Now, it’s time to prepare for implementation.
The problem is, many employers have been slow to adapt. This isn’t good, for a number of reasons. While not strikingly complex, the rules are far reaching and impact most employers. Barring the success of lawsuits and legislative efforts seeking to delay their implementation, the rules are set to go into effect on December 1, 2016. What should companies do to prepare for the new rules? Know the changes. Huddle with your human resources department to ensure they’re versed on the requirements. Prepare your workforce – especially managers tasked with overseeing employees’ overtime. Finally, consult with legal, accounting, and H.R. advisors versed in the rules and their implications to ensure your organization is meeting the new requirements. For organizations that may not have been fully compliant with the overtime rules, the new rules present a chance for a “reset.”
First, a quick overview. Released earlier this year, the changes to the federal Fair Labor Standards Act regulations revised how employers handle compensation and overtime pay for administrative, executive, professional, and highly compensated employees and other workers who before the new rules were exempt from overtime pay.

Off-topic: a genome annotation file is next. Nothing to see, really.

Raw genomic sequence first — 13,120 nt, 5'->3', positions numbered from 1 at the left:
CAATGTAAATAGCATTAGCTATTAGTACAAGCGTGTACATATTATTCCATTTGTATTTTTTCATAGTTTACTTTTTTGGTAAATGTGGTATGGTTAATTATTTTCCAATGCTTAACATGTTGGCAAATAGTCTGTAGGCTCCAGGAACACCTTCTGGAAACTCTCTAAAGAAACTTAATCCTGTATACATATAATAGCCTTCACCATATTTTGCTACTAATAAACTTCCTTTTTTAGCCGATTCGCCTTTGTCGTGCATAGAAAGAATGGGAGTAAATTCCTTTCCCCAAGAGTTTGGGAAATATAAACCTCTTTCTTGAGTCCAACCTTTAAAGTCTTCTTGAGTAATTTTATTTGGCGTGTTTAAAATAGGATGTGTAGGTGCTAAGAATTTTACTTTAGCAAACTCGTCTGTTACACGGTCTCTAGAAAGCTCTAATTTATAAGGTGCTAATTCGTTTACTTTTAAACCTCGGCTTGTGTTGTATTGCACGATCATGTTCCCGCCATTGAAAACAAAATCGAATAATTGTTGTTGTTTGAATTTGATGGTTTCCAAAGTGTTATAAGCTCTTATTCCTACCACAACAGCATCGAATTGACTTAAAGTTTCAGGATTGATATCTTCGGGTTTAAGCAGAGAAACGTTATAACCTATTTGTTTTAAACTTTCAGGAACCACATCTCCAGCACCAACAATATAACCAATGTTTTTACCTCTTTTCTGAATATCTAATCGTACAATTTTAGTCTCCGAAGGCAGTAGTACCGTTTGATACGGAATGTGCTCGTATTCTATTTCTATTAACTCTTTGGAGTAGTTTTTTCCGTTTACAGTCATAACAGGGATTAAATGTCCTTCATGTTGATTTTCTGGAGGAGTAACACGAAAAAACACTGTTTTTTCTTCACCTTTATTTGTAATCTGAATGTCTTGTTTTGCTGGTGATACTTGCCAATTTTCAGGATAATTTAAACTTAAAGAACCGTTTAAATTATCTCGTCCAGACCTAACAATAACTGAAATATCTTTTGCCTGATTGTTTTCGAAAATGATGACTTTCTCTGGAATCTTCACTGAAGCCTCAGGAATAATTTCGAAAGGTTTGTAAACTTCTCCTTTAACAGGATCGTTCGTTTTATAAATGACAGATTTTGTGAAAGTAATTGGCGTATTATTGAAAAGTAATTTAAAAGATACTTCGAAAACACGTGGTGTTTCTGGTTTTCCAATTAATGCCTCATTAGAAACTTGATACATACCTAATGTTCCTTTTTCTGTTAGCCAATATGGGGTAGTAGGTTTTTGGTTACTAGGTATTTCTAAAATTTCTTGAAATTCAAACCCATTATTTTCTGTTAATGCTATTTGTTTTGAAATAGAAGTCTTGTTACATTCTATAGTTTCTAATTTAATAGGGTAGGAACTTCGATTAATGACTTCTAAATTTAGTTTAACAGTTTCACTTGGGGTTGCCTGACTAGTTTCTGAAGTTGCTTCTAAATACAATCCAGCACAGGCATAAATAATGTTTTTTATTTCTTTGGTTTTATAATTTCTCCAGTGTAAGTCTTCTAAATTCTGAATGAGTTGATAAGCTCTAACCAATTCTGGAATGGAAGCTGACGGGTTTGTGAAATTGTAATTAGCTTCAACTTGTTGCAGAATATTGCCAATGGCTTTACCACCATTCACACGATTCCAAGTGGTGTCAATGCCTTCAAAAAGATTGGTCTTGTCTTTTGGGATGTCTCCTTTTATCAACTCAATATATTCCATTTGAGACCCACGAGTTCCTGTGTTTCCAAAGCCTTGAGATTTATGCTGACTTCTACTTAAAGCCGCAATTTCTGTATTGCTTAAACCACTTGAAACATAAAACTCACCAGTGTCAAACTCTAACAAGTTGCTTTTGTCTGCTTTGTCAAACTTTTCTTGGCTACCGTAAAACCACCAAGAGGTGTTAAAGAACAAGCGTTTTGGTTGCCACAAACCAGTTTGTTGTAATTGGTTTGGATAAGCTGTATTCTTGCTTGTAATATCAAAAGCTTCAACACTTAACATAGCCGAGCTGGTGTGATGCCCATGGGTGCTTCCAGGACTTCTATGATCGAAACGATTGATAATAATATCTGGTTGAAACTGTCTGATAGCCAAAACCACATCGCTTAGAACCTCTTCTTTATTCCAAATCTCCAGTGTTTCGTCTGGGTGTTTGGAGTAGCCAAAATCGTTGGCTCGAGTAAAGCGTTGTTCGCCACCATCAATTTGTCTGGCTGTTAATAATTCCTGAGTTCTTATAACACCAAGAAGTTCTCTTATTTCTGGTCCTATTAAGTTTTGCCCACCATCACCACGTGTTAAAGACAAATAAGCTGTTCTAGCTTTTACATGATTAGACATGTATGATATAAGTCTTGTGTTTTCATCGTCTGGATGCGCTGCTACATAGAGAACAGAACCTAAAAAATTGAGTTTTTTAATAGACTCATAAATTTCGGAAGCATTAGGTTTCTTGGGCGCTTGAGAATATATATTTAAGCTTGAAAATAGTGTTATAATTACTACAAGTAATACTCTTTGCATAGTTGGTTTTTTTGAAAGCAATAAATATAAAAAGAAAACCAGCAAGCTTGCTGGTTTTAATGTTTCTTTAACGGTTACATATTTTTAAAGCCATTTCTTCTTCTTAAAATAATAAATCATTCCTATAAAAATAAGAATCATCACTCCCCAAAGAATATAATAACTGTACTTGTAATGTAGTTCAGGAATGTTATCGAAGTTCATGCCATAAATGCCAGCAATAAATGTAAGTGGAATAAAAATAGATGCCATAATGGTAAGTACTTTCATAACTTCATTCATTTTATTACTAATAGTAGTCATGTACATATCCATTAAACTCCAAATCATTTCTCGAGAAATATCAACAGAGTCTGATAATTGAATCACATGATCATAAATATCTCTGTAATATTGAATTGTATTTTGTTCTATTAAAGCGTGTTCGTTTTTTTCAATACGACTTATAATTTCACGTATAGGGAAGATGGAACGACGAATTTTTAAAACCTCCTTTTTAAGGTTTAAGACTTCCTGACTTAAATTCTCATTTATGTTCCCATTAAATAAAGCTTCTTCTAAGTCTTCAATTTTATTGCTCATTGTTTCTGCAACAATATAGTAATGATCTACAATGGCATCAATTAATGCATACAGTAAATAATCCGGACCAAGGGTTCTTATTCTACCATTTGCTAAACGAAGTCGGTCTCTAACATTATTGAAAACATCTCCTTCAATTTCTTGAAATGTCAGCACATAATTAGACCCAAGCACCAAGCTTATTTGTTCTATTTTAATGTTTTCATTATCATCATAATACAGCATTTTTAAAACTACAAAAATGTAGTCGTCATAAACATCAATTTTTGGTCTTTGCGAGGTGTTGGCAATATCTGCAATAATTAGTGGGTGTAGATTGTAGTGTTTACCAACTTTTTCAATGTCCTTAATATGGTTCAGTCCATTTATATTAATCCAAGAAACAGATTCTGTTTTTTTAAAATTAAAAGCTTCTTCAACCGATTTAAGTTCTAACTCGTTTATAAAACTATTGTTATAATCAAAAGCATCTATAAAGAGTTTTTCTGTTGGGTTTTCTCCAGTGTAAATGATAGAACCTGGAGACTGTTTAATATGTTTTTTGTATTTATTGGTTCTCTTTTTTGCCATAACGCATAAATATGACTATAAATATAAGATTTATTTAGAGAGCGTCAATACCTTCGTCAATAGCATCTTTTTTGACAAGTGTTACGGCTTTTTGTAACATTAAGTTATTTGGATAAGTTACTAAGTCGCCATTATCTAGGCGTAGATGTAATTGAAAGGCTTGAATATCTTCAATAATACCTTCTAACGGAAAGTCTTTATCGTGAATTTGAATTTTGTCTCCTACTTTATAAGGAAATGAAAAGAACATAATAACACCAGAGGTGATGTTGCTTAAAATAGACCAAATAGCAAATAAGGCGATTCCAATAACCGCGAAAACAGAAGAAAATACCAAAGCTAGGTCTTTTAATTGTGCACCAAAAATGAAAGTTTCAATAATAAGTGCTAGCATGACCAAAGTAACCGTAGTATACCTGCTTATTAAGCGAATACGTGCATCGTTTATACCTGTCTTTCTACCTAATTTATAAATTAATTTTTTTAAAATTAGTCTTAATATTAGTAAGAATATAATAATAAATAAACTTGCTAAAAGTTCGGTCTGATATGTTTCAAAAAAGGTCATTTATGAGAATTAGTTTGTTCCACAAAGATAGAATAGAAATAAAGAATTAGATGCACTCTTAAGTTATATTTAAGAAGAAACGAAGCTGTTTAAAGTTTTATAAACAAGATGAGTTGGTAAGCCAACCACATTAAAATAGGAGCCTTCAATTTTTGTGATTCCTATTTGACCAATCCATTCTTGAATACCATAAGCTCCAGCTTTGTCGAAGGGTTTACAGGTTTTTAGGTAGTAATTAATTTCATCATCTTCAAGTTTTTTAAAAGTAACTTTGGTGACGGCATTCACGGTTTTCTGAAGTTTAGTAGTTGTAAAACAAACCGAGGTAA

The new rules will reduce the proportion of exempt workers and potentially boost compensation of many employees who will remain exempt. The salary threshold will double for those workers, with 4.2 million workers predicted to fall short of the new salary standard for exempt status. Using the 40th percentile of earnings of full-time salaried workers in the lowest-wage census region, which currently is the U.S. South, the minimum salary threshold for overtime will rise from $455 per week, or $23,660 per year, to $913 per week, or $47,476 per year.
“Highly compensated employee” exemptions will rise from $100,000 to $134,004, representing the 90th percentile nationally of “earnings of full-time salaried workers.”
Hourly or blue-collar workers will remain entitled to overtime pay.
These changes are fairly simple, but highly impactful. Though a lawsuit filed by 21 states seeks to delay implementation, this will only stall what many view as inevitable rollout. Pending legislation to delay the regulations likely will be vetoed even if it makes it through the Senate. Thus, businesses must prepare now for the rules’ arrival.